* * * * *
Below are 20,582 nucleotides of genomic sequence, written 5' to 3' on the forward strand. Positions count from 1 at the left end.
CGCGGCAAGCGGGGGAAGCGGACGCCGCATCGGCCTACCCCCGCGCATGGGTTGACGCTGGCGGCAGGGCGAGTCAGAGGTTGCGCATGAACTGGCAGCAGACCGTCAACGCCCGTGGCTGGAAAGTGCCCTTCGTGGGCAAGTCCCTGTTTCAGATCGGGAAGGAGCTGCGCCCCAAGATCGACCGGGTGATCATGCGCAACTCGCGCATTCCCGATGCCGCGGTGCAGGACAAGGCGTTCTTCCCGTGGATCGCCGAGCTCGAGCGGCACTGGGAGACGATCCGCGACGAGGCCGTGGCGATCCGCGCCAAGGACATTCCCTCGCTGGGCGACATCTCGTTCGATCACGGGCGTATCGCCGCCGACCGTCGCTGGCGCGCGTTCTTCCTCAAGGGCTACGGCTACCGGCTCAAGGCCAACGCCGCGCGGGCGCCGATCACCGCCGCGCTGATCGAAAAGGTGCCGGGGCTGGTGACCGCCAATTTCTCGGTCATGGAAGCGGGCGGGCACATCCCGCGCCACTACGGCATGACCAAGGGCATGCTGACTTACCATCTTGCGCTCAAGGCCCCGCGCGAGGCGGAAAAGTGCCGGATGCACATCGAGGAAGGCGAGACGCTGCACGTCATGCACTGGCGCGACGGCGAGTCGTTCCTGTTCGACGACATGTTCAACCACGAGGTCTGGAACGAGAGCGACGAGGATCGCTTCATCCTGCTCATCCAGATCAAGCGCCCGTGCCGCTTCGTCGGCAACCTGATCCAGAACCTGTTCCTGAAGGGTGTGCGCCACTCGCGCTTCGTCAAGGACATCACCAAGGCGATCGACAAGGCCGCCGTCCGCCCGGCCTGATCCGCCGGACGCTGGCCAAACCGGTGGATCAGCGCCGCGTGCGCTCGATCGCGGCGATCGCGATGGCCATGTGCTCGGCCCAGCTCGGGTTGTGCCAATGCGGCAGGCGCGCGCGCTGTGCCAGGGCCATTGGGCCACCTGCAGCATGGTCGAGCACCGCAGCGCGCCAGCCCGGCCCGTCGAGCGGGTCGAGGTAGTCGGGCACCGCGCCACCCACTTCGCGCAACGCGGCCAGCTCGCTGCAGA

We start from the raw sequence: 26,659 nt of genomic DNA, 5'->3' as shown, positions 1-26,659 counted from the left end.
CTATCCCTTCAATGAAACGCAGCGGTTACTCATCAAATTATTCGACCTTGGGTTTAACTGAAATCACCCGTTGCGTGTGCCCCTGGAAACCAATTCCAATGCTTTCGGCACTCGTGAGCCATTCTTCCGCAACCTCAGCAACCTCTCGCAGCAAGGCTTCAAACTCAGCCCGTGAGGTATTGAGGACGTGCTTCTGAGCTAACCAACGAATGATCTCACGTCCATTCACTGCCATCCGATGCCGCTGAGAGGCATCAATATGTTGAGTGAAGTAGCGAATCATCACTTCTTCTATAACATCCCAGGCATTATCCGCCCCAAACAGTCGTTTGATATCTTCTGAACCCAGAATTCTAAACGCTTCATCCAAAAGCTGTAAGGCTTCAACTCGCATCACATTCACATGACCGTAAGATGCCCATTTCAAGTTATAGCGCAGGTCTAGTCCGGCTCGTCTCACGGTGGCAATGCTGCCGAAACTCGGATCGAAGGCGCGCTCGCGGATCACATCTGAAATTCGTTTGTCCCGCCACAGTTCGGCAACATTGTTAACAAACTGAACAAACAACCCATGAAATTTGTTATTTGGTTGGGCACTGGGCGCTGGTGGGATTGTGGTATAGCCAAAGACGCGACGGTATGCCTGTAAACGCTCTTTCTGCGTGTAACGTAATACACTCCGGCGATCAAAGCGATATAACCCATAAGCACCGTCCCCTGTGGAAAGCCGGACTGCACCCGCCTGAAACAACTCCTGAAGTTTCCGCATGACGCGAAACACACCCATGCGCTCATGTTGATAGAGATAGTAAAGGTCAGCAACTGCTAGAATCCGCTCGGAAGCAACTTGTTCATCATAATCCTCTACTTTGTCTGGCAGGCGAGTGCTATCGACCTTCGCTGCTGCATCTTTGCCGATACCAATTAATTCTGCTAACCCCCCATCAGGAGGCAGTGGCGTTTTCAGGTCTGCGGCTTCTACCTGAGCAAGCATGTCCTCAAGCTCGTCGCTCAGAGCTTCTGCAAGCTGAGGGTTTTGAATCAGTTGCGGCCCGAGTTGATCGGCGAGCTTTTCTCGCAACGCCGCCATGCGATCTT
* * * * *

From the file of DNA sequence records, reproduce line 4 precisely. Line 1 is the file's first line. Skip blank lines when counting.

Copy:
CTATCCCTTCAATGAAACGCAGCGGTTACTCATCAAATTATTCGACCTTGGGTTTAACTGAAATCACCCGTTGCGTGTGCCCCTGGAAACCAATTCCAATGCTTTCGGCACTCGTGAGCCATTCTTCCGCAACCTCAGCAACCTCTCGCAGCAAGGCTTCAAACTCAGCCCGTGAGGTATTGAGGACGTGCTTCTGAGCTAACCAACGAATGATCTCACGTCCATTCACTGCCATCCGATGCCGCTGAGAGGCATCAATATGTTGAGTGAAGTAGCGAATCATCACTTCTTCTATAACATCCCAGGCATTATCCGCCCCAAACAGTCGTTTGATATCTTCTGAACCCAGAATTCTAAACGCTTCATCCAAAAGCTGTAAGGCTTCAACTCGCATCACATTCACATGACCGTAAGATGCCCATTTCAAGTTATAGCGCAGGTCTAGTCCGGCTCGTCTCACGGTGGCAATGCTGCCGAAACTCGGATCGAAGGCGCGCTCGCGGATCACATCTGAAATTCGTTTGTCCCGCCACAGTTCGGCAACATTGTTAACAAACTGAACAAACAACCCATGAAATTTGTTATTTGGTTGGGCACTGGGCGCTGGTGGGATTGTGGTATAGCCAAAGACGCGACGGTATGCCTGTAAACGCTCTTTCTGCGTGTAACGTAATACACTCCGGCGATCAAAGCGATATAACCCATAAGCACCGTCCCCTGTGGAAAGCCGGACTGCACCCGCCTGAAACAACTCCTGAAGTTTCCGCATGACGCGAAACACACCCATGCGCTCATGTTGATAGAGATAGTAAAGGTCAGCAACTGCTAGAATCCGCTCGGAAGCAACTTGTTCATCATAATCCTCTACTTTGTCTGGCAGGCGAGTGCTATCGACCTTCGCTGCTGCATCTTTGCCGATACCAATTAATTCTGCTAACCCCCCATCAGGAGGCAGTGGCGTTTTCAGGTCTGCGGCTTCTACCTGAGCAAGCATGTCCTCAAGCTCGTCGCTCAGAGCTTCTGCAAGCTGAGGGTTTTGAATCAGTTGCGGCCCGAGTTGATCGGCGAGCTTTTCTCGCAACGCCGCCATGCGATCTT